An Alphabetical Analysis
Volume 10 - Practical Truth - Page 21 of 277
the citizenship of Israel, that now they have, badly miss the point and
mislead their readers.  The church of the dispensation of the Mystery has no
place in the covenants or the commonwealth of Israel, their citizenship is
where Christ sits 'far above all heavens'.  Again, in view of another
interpretation put forward, the reader should note that the two words
translated 'being aliens', in Ephesians 2:12 and in Ephesians 4:18 are
We learn from Acts 16:12 that Philippi was a 'colony', its full Roman
name being Colonia Augusta Julia Philippensis, as a coin in the British
Museum shows.  A Roman colony was a miniature resemblance of Rome, and it was
at Philippi that Paul claimed the privilege that attached to Roman
citizenship.  Rome divided the world into two classes, 'citizens' and
'strangers', those who lived in Italy being citizens.
'The City of Rome might be transplanted, as it were, into various parts
of the empire, and reproduced as a colonia; or an alien city might be
adopted, under the title of municipium.  The privilege of a colonia was
transplanted citizenship, that of a municipium was engrafted
'The colonists went out with all the pride of Roman citizens, to
represent and reproduce the city in the midst of an alien population.
Every traveller who passed by a colonia saw there the insignia of Rome.
He heard the Latin language, and was amenable, in the strictest sense,
to the Roman law' (Conybeare and Howson The Life and Epistles of St.
Paul pp. 224, 225).
Every believer in Philippi when he read the words 'our politeuma is in
heaven' would realize the apostle's intention.  Just as the Philippian
citizen, though miles away from Rome, yet lived as far as possible as a
Roman, so the believer far from his heavenly city, lives here below as 'a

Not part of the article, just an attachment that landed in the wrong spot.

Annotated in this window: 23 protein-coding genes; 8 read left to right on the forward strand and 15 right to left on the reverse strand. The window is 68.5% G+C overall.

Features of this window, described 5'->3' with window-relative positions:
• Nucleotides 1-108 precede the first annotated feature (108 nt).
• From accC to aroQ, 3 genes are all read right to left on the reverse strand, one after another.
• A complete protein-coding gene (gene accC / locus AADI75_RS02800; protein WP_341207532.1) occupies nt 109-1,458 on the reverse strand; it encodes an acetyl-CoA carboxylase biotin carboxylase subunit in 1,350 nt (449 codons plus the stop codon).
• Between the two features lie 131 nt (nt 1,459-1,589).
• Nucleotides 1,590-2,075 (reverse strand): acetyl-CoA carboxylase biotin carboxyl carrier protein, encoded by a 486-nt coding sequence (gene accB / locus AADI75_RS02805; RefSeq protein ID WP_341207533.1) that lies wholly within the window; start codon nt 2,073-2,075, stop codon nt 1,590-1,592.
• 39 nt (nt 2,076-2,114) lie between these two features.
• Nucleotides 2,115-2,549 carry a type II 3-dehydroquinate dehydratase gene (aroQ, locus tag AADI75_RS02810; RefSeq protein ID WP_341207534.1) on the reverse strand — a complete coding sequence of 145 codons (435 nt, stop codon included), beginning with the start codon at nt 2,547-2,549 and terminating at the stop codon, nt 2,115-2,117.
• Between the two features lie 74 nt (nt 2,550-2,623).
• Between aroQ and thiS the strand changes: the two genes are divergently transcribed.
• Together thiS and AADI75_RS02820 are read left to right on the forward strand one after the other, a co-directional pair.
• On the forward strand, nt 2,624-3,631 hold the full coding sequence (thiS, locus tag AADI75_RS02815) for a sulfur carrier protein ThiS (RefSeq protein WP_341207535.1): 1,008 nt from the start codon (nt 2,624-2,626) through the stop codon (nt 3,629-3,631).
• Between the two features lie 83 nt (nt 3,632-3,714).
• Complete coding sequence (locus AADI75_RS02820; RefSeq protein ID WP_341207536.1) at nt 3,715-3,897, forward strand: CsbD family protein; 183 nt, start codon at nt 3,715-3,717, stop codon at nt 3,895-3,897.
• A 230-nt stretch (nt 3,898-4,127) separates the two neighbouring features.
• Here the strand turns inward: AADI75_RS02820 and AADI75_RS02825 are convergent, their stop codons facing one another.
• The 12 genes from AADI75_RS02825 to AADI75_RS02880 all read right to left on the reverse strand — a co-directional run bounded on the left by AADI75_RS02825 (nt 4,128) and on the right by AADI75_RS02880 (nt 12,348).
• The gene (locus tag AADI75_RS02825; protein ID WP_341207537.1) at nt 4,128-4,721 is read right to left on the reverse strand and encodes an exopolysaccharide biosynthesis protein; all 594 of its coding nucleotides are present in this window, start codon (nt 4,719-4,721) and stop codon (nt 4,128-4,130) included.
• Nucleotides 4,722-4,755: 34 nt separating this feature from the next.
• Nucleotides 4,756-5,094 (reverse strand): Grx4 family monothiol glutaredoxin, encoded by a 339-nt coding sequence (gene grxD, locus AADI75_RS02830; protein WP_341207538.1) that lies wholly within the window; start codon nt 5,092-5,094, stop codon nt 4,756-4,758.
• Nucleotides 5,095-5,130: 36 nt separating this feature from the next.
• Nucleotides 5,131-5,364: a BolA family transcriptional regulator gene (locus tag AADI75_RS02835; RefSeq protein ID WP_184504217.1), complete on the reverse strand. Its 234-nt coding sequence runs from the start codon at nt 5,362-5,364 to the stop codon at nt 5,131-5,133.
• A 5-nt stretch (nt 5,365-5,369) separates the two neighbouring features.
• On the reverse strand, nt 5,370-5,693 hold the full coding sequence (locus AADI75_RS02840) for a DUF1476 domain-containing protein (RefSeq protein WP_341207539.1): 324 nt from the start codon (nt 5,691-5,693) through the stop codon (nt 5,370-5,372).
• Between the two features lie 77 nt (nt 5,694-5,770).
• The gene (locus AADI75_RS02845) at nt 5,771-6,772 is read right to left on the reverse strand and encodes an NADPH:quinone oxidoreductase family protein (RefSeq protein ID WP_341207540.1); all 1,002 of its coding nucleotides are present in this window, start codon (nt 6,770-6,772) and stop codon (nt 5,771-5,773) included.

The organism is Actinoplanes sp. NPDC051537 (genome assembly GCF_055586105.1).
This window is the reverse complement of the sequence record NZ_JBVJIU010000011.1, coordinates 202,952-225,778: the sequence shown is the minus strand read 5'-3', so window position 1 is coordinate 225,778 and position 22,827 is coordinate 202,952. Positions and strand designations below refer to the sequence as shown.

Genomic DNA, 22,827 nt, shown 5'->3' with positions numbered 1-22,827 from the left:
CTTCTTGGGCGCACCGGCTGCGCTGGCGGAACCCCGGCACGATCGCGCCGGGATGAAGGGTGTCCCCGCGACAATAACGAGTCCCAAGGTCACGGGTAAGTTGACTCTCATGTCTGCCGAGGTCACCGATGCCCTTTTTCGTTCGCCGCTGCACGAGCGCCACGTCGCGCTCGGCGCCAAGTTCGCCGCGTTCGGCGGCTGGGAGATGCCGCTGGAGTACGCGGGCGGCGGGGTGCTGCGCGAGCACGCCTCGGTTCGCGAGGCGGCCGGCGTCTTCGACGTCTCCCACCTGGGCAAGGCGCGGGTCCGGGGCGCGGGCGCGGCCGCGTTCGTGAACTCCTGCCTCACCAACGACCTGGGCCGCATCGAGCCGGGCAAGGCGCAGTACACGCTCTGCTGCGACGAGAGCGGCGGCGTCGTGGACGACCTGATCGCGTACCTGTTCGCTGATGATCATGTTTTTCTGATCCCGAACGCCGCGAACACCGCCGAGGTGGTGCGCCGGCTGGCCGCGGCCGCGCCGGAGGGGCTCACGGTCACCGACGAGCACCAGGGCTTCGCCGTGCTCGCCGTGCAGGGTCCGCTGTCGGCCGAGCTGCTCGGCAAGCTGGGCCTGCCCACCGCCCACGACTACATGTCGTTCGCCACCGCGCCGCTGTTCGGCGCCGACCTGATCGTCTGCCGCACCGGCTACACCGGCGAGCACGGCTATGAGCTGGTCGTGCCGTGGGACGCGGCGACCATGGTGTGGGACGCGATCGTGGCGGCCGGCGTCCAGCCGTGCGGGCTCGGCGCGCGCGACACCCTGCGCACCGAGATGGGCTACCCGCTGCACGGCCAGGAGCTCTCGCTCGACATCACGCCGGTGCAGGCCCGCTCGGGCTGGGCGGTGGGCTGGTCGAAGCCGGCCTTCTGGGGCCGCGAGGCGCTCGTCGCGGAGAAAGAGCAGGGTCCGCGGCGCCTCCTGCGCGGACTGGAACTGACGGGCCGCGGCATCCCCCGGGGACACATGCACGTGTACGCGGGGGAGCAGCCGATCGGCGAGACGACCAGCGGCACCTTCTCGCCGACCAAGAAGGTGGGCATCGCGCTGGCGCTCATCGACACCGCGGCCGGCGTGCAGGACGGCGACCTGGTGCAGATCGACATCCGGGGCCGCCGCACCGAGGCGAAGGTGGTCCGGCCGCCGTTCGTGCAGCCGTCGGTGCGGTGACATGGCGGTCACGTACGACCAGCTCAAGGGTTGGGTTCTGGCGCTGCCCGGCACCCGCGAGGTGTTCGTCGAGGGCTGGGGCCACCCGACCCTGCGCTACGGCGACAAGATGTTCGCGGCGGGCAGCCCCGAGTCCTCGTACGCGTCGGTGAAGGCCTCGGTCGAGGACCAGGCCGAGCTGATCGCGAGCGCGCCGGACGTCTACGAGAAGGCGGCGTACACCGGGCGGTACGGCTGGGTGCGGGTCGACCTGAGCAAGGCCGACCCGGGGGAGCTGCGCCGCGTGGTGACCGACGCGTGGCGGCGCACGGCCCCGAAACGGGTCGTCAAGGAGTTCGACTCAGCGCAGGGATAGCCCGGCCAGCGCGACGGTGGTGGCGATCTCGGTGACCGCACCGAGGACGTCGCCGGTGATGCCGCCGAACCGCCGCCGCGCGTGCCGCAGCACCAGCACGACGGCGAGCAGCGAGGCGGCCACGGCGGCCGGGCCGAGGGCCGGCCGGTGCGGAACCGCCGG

citizen of no mean city'.  The Revised Version has placed 'citizenship' in
the text here, and 'commonwealth' in the margin.
This citizenship, Paul says, 'is' in heaven.  The verb eimi 'to be' is
not used here, but a richer, fuller word is employed, namely huparcho.  We
have given a fairly full examination of huparcho in chapter 5 (2. a), of the
book The Prize of the High Calling and have seen that it means the
persistence of an original possession, in spite of extreme changes in
circumstance.  The two occurrences of huparcho in Philippians should be read
together.  Concerning Christ, Who passed through all the changes from glory
to the utmost humiliation of the death of the Cross, yet never at any time
did He lose that which was persistently His original possession 'Being in the
form of God' (Phil. 2:6).  Concerning the believer, who was originally chosen
to this high estate as a citizen of heaven itself, which citizenship persists
as an unalterable fact, even though for the time being he may be in the
flesh, in the world and encompassed by infirmity.  His citizenship is as
truly in heaven, even though he may not be there, as the Philippian
citizenship existed in Rome, even though miles of sea and land intervened.
It should be noted that in Philippians 3:20, the Greek word ouranois is
plural, 'heavens'.  The words translated 'from whence' ex hou are singular,
and can only refer to politeuma 'citizenship'.  Out from that heavenly
commonwealth we are expecting a Saviour.